Flashback Post; flying into Rabaul to spend two weeks in Kuradui at the Phebe Parkinson Study Centre, hosted by Kuradui resident and the school's founder, Sila Watangia.
I collect my bags at Tokua airport, and I wonder how I am going to recognise my host, or how she will recognise me. I had meant to send a photo before I left, but forgot.
I see two women standing together watching the doors. They look at me, I look at them and I wonder if this is my host Sila. I can’t see anyone else who fits her profile so I continue to walk in her direction, and she says to me…, “Are you Kalo”? I nod and say yes, and she replies, “Welcome home”.
I greet Sila and her niece Linda and we laugh at how we both wondered how we would recognise one another.
On the drive home the sky is infused with bright pinks and purple tones. The car swerves to miss the potholes in the road that I am told have become worse with a lot of heavy rain recently. As we pass through Kokopo town I recognise something. It is the Catholic Church on top of the hill where we had the service for Phoebe’s reburial in 2004. As I think of that day I remember my Grandpa and how he carried her small coffin from the church, and of the story he told us later of feeling like he was touched on the shoulder by his Grandmother’s spirit – and as he turned - he was in her presence, and she shared a message with him.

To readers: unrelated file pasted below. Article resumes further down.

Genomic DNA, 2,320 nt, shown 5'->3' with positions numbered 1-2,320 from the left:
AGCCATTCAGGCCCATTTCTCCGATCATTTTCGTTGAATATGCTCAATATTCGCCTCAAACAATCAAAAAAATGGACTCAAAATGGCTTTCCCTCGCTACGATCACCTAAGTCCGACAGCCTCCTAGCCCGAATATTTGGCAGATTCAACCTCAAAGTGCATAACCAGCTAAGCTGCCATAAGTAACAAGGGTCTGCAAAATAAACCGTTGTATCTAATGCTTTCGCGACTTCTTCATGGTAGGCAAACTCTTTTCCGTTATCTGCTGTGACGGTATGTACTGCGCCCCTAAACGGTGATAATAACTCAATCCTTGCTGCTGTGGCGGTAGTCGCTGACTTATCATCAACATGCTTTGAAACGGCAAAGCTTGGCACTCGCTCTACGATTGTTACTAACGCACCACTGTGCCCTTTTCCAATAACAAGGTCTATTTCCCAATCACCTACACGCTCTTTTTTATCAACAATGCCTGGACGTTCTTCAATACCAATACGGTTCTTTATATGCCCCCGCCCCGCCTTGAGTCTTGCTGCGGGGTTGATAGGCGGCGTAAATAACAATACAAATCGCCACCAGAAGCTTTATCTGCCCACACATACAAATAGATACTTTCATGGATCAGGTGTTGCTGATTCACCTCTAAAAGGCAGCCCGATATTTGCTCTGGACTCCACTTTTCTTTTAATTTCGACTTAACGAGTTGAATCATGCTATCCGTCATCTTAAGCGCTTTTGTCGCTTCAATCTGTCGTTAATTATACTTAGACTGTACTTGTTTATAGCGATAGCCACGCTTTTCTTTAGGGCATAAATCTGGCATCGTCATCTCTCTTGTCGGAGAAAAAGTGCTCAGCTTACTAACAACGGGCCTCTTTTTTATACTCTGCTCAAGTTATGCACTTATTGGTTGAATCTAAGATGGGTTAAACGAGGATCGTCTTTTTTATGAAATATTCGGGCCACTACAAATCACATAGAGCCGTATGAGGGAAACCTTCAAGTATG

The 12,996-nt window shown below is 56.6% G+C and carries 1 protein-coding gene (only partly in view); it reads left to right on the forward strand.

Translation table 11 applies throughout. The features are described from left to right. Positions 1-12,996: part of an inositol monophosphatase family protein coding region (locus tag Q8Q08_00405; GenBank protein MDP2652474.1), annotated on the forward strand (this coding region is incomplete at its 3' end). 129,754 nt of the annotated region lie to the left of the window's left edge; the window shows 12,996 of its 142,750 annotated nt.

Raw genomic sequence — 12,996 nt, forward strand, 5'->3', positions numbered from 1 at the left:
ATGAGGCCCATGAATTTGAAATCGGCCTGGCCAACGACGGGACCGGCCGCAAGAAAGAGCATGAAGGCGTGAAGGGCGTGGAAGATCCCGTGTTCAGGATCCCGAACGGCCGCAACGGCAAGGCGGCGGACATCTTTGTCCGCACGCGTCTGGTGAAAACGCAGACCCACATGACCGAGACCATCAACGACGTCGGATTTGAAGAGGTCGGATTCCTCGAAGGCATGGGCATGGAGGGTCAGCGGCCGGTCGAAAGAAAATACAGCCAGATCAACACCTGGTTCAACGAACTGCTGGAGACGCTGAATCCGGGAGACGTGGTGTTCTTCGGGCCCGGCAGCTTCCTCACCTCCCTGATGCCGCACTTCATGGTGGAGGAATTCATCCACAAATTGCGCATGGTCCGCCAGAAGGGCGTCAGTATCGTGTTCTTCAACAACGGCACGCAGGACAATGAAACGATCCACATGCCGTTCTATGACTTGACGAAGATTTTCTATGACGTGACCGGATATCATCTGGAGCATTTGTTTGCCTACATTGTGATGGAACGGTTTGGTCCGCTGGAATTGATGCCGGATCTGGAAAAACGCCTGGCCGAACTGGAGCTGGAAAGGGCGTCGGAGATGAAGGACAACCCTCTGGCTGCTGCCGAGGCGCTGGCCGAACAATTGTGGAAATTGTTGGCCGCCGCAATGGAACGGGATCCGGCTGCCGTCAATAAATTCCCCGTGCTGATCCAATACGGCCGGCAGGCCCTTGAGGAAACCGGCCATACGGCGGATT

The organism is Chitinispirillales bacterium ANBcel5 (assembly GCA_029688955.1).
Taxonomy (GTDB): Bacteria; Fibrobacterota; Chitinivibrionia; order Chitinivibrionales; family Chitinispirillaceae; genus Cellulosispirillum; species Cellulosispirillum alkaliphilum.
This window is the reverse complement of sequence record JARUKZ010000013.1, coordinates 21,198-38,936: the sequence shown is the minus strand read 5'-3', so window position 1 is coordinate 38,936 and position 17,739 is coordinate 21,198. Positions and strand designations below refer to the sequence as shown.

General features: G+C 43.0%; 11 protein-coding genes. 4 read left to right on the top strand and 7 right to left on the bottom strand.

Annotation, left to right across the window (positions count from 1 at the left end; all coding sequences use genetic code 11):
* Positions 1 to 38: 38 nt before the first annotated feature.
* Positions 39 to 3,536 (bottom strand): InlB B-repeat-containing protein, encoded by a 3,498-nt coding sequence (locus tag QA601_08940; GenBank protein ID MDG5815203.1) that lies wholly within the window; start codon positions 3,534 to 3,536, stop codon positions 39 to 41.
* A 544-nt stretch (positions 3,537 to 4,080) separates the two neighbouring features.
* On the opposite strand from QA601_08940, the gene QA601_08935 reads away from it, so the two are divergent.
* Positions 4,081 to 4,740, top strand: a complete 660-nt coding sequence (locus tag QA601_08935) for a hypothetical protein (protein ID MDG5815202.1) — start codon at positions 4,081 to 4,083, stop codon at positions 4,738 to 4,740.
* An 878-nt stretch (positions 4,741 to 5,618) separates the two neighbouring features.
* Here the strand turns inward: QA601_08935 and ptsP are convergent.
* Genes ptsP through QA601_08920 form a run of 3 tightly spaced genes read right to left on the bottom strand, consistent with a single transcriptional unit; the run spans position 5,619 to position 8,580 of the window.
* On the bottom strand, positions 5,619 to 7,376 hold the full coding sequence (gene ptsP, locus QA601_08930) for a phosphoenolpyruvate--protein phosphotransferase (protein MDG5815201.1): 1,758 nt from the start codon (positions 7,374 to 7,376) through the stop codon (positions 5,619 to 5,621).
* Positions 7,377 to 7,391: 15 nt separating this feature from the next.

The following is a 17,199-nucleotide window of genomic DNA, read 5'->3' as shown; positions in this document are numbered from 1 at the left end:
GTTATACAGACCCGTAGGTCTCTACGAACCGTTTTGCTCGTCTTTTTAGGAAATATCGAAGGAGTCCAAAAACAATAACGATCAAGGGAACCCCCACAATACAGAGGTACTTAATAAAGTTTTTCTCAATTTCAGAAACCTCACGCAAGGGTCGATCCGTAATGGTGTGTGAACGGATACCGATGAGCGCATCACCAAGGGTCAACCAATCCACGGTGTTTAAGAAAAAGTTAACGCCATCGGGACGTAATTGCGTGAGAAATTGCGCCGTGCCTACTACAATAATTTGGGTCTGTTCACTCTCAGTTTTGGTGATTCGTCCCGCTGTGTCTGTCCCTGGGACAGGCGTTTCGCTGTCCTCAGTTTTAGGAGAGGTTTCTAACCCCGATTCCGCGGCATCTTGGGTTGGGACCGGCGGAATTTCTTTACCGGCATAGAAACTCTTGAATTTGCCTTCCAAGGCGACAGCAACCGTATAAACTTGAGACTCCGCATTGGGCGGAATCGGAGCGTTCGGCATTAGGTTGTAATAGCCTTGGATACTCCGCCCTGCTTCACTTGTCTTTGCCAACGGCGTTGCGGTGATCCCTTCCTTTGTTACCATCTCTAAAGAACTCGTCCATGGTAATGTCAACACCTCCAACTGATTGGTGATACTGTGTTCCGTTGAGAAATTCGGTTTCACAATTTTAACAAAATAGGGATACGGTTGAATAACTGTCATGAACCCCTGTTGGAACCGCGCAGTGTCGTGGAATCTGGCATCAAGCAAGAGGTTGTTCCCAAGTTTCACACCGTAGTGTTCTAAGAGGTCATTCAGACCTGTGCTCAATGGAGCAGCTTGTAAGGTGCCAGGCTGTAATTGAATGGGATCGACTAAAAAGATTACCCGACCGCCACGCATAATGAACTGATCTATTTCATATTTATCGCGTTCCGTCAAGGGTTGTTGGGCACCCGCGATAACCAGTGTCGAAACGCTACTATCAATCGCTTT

We arrive at Kuradui just as the sun is setting. It is a steep and bumpy climb up the hill in the four-wheel drive, the dirt road is uneven, eroded away by rain. Up and down we go until we pull into the driveway of Sila’s family home and the place where I will spend the next two weeks. More family members and a bunch of kids greet me. We all shake hands and exchange names, but as soon as I learn a new name, the one before it already forgotten. Oh well, I have two weeks to get it right.
Dinner is served almost immediately, and I feel bad because I’m sure they’ve all waited for me and my delayed flight before starting the evening meal. A mumu was prepared the night before and a large serving of sweet little bananas and taro have been cooking away soaked in fresh coconut milk and wrapped up in banana leaves under the ground. Chicken, rice and veggies are also served and it’s a much-welcomed meal after eating dried biscuits and packaged food since departing Australia early that morning.
I dish out some lollies and chocolates before heading for the shower – which I find out is a big bucket of cold water and a small plastic container I use to splash myself down with. Sila apologises about the bucket and not having hot water – but I assure her that this isn’t the first time I’ve had a bucket shower and been without heated water… many of the homes I’ve visited in Tonga have been much the same.
After my wash I spend a short time talking about the school which Sila has set up with her daughter, but I am fading quickly after a long day of travelling, so I excuse myself and head straight to the comfort of my bed and bunker down for a good night’s sleep.